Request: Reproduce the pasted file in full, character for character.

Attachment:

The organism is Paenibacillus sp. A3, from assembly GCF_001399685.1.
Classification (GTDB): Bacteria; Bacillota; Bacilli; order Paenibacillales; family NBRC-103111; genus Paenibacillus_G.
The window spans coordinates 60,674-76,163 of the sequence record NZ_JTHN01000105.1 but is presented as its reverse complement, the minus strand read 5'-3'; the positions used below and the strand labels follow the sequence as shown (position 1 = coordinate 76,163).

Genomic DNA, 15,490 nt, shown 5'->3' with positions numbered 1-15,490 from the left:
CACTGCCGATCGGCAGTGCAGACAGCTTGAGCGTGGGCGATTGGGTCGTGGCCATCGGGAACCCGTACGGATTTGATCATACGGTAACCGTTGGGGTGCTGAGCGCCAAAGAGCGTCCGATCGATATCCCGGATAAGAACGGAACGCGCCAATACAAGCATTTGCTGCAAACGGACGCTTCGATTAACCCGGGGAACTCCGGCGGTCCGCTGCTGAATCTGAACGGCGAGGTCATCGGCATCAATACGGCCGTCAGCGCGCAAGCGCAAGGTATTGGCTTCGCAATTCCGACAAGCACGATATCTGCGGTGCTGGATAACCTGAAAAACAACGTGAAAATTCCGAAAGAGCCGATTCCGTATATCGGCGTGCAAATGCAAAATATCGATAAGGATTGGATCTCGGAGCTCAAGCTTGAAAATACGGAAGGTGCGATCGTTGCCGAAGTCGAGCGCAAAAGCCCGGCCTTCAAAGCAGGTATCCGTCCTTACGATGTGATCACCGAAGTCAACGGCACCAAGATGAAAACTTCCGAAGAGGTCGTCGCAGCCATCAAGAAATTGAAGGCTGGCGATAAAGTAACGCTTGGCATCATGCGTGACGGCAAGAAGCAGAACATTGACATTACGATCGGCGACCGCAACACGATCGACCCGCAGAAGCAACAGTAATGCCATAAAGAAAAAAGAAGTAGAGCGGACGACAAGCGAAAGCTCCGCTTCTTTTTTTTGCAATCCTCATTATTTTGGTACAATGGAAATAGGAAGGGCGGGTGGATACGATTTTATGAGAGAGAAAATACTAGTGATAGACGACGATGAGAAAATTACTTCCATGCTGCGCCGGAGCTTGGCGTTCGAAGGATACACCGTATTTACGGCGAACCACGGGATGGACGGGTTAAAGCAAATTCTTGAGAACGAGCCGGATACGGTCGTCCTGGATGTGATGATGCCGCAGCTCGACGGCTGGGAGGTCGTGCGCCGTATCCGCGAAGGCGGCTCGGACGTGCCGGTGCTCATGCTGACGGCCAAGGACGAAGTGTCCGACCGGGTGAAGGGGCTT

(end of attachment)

The organism is Paenibacillus sp. A3, from assembly GCF_001399685.1.
Classification (GTDB): Bacteria; Bacillota; Bacilli; order Paenibacillales; family NBRC-103111; genus Paenibacillus_G.
The window spans coordinates 60,674-76,163 of the sequence record NZ_JTHN01000105.1 but is presented as its reverse complement, the minus strand read 5'-3'; the positions used below and the strand labels follow the sequence as shown (position 1 = coordinate 76,163).

Genomic DNA, 15,490 nt, shown 5'->3' with positions numbered 1-15,490 from the left:
CACTGCCGATCGGCAGTGCAGACAGCTTGAGCGTGGGCGATTGGGTCGTGGCCATCGGGAACCCGTACGGATTTGATCATACGGTAACCGTTGGGGTGCTGAGCGCCAAAGAGCGTCCGATCGATATCCCGGATAAGAACGGAACGCGCCAATACAAGCATTTGCTGCAAACGGACGCTTCGATTAACCCGGGGAACTCCGGCGGTCCGCTGCTGAATCTGAACGGCGAGGTCATCGGCATCAATACGGCCGTCAGCGCGCAAGCGCAAGGTATTGGCTTCGCAATTCCGACAAGCACGATATCTGCGGTGCTGGATAACCTGAAAAACAACGTGAAAATTCCGAAAGAGCCGATTCCGTATATCGGCGTGCAAATGCAAAATATCGATAAGGATTGGATCTCGGAGCTCAAGCTTGAAAATACGGAAGGTGCGATCGTTGCCGAAGTCGAGCGCAAAAGCCCGGCCTTCAAAGCAGGTATCCGTCCTTACGATGTGATCACCGAAGTCAACGGCACCAAGATGAAAACTTCCGAAGAGGTCGTCGCAGCCATCAAGAAATTGAAGGCTGGCGATAAAGTAACGCTTGGCATCATGCGTGACGGCAAGAAGCAGAACATTGACATTACGATCGGCGACCGCAACACGATCGACCCGCAGAAGCAACAGTAATGCCATAAAGAAAAAAGAAGTAGAGCGGACGACAAGCGAAAGCTCCGCTTCTTTTTTTTGCAATCCTCATTATTTTGGTACAATGGAAATAGGAAGGGCGGGTGGATACGATTTTATGAGAGAGAAAATACTAGTGATAGACGACGATGAGAAAATTACTTCCATGCTGCGCCGGAGCTTGGCGTTCGAAGGATACACCGTATTTACGGCGAACCACGGGATGGACGGGTTAAAGCAAATTCTTGAGAACGAGCCGGATACGGTCGTCCTGGATGTGATGATGCCGCAGCTCGACGGCTGGGAGGTCGTGCGCCGTATCCGCGAAGGCGGCTCGGACGTGCCGGTGCTCATGCTGACGGCCAAGGACGAAGTGTCCGACCGGGTGAAGGGGCTT